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    For the past week, I've been doing a lot of research on various UK universities. Most of them only list the grading scale as a requirement. Is that enough to get in without additional papers? I was wondering how hard it is to get into UK graduate programs. Do I have to take any tests besides English proficiency ones? On a UK grading scale I have a 2:1 (Upper second-class honours) without any research or work experience. I have a 3.283 GPA on an American Scale which is closer to 2:1 rather than 2:2 in UK. (I slacked during my freshman years and couldn't repeat the classes to cover the bad grade later on)

    How hard would it be to get into good UK universities? I was thinking about pre-masters programs, but it seems like those programs are mostly made for people who have never studied in English speaking country before. I also received my bachelor degree from a university in U.S and I'm planning to switch from B.A in Economics to possibly M.S in Computer Science.

    How good/bad are my chances?

    Few things you should know about me:

    *I'm a Russian citizen. (Will be studying as an international student)

    *Outside of UK history, I have a limited knowledge of the country itself. (Have never visited a country, but it isn't a problem since I've never visited U.S before attending my bachelor degree as well)

    *I'm fluent in both written and spoken English. (unlike many students in U.S who just pay to get in and can't put two words into a sentence)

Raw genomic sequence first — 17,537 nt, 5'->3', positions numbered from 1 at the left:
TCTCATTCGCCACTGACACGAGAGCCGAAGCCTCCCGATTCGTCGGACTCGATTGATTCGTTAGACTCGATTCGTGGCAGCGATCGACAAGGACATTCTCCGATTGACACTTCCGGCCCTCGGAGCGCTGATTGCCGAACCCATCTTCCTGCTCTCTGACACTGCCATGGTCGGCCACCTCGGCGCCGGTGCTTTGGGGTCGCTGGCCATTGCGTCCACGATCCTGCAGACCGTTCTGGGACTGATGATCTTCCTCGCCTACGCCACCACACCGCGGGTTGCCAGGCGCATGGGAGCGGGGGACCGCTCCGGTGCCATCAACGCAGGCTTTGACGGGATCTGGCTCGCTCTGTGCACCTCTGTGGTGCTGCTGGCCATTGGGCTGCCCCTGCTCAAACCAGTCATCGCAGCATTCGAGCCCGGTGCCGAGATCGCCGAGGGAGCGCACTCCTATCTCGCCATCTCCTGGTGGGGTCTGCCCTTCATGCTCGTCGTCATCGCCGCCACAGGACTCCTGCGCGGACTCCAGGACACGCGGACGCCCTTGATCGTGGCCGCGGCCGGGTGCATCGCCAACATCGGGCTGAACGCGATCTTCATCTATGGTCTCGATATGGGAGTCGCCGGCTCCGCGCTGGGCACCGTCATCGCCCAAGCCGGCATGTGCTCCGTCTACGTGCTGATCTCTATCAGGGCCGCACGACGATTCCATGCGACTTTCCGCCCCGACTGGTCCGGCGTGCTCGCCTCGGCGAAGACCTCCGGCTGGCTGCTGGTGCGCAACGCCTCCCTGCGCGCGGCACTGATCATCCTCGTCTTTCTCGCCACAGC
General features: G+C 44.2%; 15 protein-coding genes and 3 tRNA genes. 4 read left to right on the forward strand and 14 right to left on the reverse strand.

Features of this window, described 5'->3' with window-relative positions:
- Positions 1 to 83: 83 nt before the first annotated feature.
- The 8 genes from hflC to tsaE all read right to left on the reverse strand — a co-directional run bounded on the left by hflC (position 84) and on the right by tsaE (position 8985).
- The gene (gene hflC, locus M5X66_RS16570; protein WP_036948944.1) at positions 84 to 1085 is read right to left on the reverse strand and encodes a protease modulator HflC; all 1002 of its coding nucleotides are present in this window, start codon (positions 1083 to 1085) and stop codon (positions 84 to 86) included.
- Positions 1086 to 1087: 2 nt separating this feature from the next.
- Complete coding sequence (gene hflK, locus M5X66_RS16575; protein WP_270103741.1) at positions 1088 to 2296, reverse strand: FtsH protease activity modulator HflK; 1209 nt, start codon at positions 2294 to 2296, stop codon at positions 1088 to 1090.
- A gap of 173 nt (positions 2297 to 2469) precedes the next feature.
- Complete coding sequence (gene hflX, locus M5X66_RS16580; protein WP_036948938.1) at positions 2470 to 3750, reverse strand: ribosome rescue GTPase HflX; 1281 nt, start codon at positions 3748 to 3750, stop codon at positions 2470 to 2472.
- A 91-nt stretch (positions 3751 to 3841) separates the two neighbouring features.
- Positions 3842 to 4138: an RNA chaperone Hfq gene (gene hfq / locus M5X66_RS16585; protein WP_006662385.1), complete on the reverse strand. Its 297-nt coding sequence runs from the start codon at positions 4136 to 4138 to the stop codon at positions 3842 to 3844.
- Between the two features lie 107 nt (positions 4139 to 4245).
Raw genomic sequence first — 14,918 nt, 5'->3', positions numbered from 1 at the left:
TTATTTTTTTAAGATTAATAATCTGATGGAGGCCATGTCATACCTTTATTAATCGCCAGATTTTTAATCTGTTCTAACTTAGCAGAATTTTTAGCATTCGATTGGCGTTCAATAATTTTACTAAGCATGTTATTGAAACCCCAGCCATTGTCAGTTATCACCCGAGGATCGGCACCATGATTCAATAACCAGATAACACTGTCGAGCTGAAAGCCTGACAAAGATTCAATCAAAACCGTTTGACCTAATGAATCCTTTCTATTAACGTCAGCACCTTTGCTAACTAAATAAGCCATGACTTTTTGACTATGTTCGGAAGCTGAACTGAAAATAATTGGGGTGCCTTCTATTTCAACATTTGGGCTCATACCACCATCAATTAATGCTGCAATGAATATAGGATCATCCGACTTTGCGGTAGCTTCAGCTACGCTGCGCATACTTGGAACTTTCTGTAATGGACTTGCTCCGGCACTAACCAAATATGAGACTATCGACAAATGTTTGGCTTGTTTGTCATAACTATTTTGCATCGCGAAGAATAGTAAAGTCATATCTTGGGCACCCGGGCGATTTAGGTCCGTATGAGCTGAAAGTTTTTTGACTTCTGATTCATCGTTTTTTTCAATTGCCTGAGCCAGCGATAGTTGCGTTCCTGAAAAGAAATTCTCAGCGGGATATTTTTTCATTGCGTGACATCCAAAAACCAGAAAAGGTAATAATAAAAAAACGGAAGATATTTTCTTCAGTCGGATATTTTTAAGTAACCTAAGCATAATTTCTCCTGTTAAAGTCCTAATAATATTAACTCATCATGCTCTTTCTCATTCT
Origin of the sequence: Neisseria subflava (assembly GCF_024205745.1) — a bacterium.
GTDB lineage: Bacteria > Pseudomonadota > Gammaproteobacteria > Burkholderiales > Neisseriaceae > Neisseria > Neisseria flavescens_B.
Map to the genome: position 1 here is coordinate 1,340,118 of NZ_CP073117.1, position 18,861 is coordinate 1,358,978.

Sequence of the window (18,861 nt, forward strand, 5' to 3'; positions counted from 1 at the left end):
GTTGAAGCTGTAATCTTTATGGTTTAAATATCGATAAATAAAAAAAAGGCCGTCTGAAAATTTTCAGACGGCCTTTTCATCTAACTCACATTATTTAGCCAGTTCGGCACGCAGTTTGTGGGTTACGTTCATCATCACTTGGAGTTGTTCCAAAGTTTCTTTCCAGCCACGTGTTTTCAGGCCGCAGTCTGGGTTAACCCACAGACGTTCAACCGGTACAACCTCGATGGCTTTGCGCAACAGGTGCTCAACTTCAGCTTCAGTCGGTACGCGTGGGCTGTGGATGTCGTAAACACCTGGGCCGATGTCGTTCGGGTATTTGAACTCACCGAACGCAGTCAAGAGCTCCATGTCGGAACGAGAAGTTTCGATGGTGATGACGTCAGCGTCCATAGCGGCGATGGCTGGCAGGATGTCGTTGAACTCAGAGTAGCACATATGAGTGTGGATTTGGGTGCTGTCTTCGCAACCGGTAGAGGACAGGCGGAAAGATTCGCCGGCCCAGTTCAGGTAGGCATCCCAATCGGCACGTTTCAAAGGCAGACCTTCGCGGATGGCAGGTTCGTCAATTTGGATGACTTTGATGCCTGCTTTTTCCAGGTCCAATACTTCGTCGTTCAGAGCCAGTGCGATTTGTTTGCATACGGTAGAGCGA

*I have only taken 3 computer science related classes during my bachelor years. (my cs skills are mediocre/almost non-existent, but I tend to catch up fast on material given)

    P.S. In all honesty, even though my GPA sucks, I'm still aiming at a decent (at least in a top 50) universities in UK. I'm planning to ace everything and do the best work I can in Masters. Any suggestions on which university I should attend are welcomed.

    Thank you in advance!
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    A 3.2 GPA is closer to a 2:2/low 2:1 than a solid/high 2:1 (this is usually considered to be around a 3.5 GPA). Of course, understanding and application of the US system in admissions varies between universities - major universities like Oxford, Cambridge, Imperial College and so on tend to receive a good deal of these applications and will be more familiar with them, but equally due to having so many applications, have higher requirements both due to the rigour of the programmes and the high number of quality applications received. Other universities may be more flexible on that point.

    However beyond this the lack of research experience (such as a final year major project/dissertation/thesis) is probably going to be more of a problem for many programmes, as well as a lack of background in the subject, in terms of a formal masters level course in the subject. Such courses will expect the equivalent of a UK CS degree - which will be predominantly CS, if not entirely, and include a dissertation or major project in final year (usually at least 25% of the marks for that year).